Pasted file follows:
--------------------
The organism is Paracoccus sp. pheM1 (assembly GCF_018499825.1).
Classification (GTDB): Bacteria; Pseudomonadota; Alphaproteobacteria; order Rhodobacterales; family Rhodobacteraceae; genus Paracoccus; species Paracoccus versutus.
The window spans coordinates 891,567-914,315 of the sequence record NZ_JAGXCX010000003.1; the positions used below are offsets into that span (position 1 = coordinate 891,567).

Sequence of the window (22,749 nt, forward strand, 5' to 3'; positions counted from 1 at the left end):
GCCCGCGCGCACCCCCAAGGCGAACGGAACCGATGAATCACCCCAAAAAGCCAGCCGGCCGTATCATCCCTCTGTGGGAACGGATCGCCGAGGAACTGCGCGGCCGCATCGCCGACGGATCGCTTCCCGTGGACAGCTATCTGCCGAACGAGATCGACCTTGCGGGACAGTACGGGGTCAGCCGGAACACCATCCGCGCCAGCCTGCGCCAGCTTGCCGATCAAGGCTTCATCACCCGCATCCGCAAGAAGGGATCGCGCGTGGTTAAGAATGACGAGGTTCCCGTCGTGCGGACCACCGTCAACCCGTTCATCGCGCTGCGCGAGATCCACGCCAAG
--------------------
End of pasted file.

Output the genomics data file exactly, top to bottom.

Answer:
The organism is Paracoccus sp. pheM1 (assembly GCF_018499825.1).
Classification (GTDB): Bacteria; Pseudomonadota; Alphaproteobacteria; order Rhodobacterales; family Rhodobacteraceae; genus Paracoccus; species Paracoccus versutus.
The window spans coordinates 891,567-914,315 of the sequence record NZ_JAGXCX010000003.1; the positions used below are offsets into that span (position 1 = coordinate 891,567).

Sequence of the window (22,749 nt, forward strand, 5' to 3'; positions counted from 1 at the left end):
GCCCGCGCGCACCCCCAAGGCGAACGGAACCGATGAATCACCCCAAAAAGCCAGCCGGCCGTATCATCCCTCTGTGGGAACGGATCGCCGAGGAACTGCGCGGCCGCATCGCCGACGGATCGCTTCCCGTGGACAGCTATCTGCCGAACGAGATCGACCTTGCGGGACAGTACGGGGTCAGCCGGAACACCATCCGCGCCAGCCTGCGCCAGCTTGCCGATCAAGGCTTCATCACCCGCATCCGCAAGAAGGGATCGCGCGTGGTTAAGAATGACGAGGTTCCCGTCGTGCGGACCACCGTCAACCCGTTCATCGCGCTGCGCGAGATCCACGCCAAG